Ace’s and my story is truly a tale of love, destiny, good fortune and fate. The full story can be read in my upcoming book, Ace: Extraordinary Life, Extraordinary Death, but here are some highlights, so you can get a sense of my love for this dog and the relationship we shared.
When Ace was about 8 weeks old, I agreed to foster him and his brothers, King and Joker, as part of the volunteer work I was doing at the time for a dog rescue in AZ. The puppies had been exposed to distemper prior to being rescued from the pound, and the litter, which included 4 additional puppies, were showing symptoms of the disease. I didn’t have the time, space or resources to have a dog full-time, but I could take the puppies for the short term.
Within 3 short weeks, both King and Joker were euthanized due to the onslaught of the disease, 8 days apart. Over this same period, the other 4 litter mates, who were being fostered elsewhere, also met the same fate. It would turn out that Ace would be the only survivor of his litter.
Joker died first; that night, to comfort the cries of King and Ace, I spent the night on the kitchen floor with them, where they were basically confined while becoming fully potty trained. When King started having seizures, I slept with the puppies as well, although we all moved into the living room. After King was euthanized, I brought Ace into my bedroom and set up a little bed on the floor next to mine. I couldn’t bear the thought of him sleeping by himself after losing his brothers, and he was a comfort to me as well.
Over the next 5 weeks, I spent all my free time with Ace. I taught him to walk on a leash as well as basic commands. He was very smart and learned quickly. Thoughts were going through the back of my mind about keeping him, but I kept putting them off, reminding myself why I had only intended to foster in the first place. But there was no question I was falling for little Ace!
About 5 weeks later, circumstances pushed me to make a decision. So as planned, Ace was adopted by a wonderful couple who I thought could give Ace a better life, a better home, than I had to offer at the time. It was because I loved him that I gave him up as intended. Thanks to the generosity of Ace’s new parents, I remained closely in Ace’s life. They called me Mother Mary and honored my relationship with Ace by sending me Mother’s Day and Valentine’s cards from Ace! I walked Ace 1-3 times/week while they were at work and watched Ace any time they were out of town. There were always special treats for him & he moved up to sleeping on the bed with me when he came over. My bond with Ace only grew.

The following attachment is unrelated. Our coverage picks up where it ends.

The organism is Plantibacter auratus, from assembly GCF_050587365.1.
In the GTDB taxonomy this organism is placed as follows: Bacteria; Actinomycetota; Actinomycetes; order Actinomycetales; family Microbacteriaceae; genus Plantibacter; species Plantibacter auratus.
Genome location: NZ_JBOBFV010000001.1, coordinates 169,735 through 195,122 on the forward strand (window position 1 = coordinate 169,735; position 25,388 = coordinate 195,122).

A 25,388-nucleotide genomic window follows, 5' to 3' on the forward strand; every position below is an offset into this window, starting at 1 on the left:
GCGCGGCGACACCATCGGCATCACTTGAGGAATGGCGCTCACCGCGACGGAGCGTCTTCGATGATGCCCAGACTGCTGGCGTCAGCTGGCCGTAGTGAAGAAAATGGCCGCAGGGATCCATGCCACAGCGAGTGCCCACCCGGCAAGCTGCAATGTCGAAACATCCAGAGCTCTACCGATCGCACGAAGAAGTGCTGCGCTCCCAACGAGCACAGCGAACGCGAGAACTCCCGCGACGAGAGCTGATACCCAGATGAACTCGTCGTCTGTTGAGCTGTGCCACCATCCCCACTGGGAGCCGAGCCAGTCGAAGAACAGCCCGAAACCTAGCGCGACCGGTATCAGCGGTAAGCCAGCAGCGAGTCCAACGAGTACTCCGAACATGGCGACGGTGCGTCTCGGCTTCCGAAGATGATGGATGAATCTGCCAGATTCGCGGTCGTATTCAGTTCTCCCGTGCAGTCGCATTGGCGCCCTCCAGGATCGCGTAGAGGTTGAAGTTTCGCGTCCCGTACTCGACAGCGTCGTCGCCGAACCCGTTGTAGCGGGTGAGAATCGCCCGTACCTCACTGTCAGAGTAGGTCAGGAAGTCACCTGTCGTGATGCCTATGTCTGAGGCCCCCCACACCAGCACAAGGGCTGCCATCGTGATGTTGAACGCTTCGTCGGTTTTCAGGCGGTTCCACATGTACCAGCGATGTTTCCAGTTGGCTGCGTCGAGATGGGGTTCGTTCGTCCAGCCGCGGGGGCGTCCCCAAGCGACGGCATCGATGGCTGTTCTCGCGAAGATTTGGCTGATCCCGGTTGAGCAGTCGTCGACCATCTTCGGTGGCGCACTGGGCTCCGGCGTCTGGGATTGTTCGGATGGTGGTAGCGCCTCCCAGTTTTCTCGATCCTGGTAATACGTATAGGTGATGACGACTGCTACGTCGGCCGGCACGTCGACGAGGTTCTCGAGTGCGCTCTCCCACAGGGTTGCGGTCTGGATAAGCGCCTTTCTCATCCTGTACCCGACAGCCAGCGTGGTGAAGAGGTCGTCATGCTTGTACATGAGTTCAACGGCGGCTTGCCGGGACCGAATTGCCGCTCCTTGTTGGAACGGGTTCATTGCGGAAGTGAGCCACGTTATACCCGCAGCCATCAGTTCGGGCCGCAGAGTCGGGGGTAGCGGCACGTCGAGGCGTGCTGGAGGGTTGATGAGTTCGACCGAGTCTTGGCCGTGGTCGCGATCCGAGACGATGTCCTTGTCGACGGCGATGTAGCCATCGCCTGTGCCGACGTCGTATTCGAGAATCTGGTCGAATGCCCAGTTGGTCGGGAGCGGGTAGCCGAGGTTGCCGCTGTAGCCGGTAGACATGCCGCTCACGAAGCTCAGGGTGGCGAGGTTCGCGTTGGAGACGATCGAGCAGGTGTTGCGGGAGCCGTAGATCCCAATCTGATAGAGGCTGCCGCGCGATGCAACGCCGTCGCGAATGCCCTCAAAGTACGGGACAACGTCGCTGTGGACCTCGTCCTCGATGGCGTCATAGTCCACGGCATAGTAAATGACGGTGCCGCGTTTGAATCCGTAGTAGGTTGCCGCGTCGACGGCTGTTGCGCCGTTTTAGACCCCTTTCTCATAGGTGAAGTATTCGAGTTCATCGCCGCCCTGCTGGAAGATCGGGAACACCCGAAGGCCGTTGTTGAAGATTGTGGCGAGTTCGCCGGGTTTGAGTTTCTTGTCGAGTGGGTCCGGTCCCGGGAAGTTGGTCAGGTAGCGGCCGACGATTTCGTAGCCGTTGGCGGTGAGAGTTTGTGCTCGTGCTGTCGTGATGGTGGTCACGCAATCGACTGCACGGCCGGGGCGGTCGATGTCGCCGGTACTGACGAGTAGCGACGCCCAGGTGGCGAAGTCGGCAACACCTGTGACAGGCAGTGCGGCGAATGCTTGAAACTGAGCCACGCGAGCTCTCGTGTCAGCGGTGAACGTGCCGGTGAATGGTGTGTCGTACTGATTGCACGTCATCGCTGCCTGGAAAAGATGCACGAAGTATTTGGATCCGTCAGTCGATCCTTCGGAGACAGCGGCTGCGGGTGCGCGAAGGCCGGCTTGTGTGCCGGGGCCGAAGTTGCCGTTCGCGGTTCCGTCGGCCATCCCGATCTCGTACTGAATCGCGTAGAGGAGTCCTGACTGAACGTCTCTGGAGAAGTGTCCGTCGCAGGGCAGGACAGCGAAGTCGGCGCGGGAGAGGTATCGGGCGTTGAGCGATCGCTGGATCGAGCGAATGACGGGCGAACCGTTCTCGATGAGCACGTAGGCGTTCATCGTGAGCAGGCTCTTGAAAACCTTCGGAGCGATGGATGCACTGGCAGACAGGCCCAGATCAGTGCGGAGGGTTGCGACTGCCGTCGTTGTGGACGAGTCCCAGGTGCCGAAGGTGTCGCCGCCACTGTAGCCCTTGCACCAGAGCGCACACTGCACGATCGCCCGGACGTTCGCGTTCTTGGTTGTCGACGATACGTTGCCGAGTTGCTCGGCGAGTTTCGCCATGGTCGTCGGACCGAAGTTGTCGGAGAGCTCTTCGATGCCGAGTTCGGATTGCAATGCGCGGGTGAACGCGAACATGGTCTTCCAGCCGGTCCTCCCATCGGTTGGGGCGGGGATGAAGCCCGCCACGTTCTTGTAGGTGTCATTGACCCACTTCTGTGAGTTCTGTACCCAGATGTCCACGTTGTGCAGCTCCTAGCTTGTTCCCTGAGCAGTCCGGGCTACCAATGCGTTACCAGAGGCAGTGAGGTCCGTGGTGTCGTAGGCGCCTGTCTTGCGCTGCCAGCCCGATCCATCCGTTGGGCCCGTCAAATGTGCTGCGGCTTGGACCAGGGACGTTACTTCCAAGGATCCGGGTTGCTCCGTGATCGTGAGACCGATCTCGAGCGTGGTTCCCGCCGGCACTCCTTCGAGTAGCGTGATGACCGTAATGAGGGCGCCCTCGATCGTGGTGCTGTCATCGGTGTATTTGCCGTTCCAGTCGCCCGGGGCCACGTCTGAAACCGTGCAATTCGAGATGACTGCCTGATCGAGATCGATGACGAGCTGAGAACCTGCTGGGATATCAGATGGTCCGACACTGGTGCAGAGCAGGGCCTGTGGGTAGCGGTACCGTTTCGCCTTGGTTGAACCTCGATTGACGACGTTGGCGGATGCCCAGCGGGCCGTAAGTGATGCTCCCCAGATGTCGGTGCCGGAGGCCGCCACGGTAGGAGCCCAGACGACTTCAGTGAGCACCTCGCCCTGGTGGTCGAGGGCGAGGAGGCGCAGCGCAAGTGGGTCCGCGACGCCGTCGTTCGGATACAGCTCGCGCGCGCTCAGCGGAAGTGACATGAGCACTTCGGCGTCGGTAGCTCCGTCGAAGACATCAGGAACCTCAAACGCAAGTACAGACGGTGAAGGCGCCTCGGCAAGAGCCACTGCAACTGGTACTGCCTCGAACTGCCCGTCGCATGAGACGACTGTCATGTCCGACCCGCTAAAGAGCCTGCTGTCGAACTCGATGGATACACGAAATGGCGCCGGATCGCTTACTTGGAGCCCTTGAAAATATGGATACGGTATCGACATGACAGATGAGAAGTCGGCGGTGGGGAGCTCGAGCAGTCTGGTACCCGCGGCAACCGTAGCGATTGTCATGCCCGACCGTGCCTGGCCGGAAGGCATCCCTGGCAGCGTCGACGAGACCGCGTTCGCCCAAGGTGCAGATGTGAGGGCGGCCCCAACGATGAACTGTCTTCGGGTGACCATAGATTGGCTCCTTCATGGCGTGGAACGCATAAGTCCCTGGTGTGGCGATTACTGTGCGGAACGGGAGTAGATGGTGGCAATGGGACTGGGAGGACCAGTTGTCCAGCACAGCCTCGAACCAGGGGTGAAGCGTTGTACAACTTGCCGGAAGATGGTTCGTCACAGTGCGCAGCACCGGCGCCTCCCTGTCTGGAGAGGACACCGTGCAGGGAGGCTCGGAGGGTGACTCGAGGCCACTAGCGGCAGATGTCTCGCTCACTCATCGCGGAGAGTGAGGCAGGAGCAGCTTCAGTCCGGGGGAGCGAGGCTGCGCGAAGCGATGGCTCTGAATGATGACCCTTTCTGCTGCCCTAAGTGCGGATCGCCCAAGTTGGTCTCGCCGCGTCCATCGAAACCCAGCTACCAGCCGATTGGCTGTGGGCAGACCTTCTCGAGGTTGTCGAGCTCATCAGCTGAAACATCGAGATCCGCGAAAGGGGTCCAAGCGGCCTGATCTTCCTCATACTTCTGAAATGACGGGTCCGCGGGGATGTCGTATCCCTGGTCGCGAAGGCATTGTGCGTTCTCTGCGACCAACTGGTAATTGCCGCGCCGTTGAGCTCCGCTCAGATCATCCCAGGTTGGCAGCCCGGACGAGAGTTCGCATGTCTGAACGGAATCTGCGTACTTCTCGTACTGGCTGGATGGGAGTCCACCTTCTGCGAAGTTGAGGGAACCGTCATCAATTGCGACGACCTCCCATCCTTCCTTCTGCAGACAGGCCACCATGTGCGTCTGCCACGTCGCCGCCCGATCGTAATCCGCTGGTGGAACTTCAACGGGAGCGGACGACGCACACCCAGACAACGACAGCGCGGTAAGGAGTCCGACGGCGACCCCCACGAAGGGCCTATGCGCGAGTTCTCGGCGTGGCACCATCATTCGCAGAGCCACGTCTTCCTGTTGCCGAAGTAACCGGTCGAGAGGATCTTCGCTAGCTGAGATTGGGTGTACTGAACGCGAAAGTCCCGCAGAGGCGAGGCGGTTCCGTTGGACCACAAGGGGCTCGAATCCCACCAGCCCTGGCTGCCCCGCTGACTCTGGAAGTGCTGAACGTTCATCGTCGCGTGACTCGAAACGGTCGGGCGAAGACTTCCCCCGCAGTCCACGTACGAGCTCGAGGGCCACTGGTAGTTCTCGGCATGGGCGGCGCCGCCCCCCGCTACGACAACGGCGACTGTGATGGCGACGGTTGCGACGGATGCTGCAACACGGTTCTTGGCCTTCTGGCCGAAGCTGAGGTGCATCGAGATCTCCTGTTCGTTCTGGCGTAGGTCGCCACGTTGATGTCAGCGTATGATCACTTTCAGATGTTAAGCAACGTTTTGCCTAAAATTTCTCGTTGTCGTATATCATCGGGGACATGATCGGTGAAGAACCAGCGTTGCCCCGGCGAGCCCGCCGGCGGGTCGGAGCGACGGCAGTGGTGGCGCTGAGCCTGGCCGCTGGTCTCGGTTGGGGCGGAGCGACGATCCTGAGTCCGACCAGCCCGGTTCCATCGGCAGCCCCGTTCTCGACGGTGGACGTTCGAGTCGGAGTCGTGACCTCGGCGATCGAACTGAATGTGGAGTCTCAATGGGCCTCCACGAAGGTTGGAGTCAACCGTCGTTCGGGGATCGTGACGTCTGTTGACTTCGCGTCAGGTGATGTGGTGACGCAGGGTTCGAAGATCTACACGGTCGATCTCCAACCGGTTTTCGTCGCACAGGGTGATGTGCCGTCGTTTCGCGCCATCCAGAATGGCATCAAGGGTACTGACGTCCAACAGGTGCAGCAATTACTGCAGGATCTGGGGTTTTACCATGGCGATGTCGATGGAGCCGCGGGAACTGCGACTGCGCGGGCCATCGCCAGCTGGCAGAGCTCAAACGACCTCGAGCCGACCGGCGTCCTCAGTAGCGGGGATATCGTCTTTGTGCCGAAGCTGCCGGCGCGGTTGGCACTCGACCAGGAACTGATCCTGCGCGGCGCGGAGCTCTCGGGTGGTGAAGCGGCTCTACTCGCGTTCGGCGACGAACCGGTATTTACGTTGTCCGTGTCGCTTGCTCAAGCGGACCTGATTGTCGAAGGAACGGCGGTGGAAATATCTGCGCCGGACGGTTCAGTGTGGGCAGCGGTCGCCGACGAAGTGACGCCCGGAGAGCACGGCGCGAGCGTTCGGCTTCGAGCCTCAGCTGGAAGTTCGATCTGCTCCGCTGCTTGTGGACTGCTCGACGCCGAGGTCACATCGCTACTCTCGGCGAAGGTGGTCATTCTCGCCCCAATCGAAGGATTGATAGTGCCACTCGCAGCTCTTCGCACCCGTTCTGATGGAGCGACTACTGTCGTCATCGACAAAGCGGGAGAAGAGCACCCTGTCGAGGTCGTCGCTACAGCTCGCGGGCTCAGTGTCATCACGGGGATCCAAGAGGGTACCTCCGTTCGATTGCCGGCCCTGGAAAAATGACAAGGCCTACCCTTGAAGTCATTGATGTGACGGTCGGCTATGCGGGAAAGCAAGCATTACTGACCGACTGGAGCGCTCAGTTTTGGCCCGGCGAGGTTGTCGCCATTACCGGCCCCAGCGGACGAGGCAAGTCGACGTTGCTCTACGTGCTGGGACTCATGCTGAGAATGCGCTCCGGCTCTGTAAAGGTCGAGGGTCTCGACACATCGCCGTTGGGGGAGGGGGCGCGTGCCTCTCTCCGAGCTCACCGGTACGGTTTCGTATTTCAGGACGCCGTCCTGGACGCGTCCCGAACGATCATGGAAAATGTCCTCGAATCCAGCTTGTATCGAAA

Two and a half years later, Ace’s Dad went into the hospital. It was decided that the interests of both Ace & his Dad could be best served by Ace returning to live with me full time! Although I would have preferred it to be under different circumstances, I was elated to have Ace back with me. I realized over the time he was away that it was our bond that mattered most; not whether I had a yard or doggie door to offer!
Ace and I had an amazing life together, and because I was fortunate to have lots of time to devote to him, our bond deepened beyond my expectations.
But when Ace was just eight and a half years old, he suddenly came down with kidney failure. I was devastated, and I told Ace that I would, and I did, do everything I could for him. I even rented a pump to administer IV fluids at home, so that Ace wouldn’t have to be in the hospital.
I also told him, however, that if he was not able to get well, and he had to leave this earth, I asked him to die of his own accord. I told him I did not want to call anyone or make the decision for him, nor did I want anyone to have to come over to take his life. For the past several years, it had been just Ace and me, and as in life, I wanted so in death.
Just two months after Ace’s diagnosis, Ace granted my request. There’s no mistaking that Ace was completely aware that not only was he about to die, he was aware of what that meant. He understood that he was saying goodbye; that we wouldn’t be seeing each other again, at least not in this form, and he showed me that it was hard for him, too. That night, while we were laying next to each other on our bed, Acey scooched himself over to me, not just once, but three times in a row, so that we were nose to nose. After the third time, Ace turned away, rolled onto his side, and a few moments later, he took his last breath.